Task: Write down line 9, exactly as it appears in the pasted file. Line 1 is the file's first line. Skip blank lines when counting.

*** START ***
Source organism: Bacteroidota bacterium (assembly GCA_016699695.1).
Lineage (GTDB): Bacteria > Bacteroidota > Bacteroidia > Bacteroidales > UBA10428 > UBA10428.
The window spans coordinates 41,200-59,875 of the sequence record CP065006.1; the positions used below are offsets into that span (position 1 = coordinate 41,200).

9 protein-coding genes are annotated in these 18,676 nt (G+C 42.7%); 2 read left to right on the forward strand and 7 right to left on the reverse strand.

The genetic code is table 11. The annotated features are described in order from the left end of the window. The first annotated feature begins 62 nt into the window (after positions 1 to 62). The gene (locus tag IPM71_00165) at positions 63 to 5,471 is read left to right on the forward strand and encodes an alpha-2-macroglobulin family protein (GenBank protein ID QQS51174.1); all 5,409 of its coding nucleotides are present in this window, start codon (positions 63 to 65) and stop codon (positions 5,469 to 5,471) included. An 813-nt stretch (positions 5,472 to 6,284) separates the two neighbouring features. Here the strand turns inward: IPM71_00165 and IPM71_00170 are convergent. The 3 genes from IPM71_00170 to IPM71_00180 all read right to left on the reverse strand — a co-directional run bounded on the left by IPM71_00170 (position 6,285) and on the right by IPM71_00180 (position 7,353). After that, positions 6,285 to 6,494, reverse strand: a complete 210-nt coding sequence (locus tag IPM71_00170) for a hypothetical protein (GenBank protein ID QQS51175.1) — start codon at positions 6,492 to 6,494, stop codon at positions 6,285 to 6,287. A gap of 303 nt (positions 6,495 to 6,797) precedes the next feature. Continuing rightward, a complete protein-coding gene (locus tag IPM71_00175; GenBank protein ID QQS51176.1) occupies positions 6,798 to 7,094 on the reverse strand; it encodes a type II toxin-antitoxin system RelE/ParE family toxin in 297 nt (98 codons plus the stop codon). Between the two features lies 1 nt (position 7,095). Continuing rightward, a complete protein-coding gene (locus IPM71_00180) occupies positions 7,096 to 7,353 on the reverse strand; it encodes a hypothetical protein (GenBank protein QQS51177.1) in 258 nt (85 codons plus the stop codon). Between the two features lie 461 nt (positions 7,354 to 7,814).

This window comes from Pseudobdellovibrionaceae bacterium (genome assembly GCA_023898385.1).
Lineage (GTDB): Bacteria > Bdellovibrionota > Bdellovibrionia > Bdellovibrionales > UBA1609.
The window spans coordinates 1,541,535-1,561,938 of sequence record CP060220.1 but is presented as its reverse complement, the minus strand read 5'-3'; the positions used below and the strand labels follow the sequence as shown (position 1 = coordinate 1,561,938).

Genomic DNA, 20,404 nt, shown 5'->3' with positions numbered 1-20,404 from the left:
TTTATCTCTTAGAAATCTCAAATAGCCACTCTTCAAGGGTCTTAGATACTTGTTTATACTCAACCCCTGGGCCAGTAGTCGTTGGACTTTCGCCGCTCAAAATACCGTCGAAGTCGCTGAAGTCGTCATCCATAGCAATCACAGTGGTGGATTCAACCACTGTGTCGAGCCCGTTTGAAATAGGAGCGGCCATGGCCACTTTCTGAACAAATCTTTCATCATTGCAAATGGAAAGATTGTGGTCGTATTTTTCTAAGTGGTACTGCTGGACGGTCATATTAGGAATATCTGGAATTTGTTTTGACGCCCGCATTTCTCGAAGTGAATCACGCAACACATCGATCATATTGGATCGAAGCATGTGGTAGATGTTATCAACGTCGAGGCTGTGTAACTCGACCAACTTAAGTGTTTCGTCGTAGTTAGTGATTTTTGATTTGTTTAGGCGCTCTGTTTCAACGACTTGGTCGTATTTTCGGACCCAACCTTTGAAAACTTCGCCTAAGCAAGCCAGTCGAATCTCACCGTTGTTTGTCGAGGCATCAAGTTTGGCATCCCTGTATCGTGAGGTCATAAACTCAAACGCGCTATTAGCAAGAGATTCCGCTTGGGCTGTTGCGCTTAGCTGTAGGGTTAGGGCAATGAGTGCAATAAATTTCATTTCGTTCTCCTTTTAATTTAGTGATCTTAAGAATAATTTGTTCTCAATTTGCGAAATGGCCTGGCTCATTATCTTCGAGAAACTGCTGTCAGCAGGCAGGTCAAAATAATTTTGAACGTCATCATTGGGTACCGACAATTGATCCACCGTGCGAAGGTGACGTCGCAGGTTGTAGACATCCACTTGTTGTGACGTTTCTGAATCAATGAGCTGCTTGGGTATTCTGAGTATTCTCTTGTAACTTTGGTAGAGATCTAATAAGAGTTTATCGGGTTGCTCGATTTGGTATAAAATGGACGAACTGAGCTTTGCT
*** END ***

Genomic DNA, 20,404 nt, shown 5'->3' with positions numbered 1-20,404 from the left: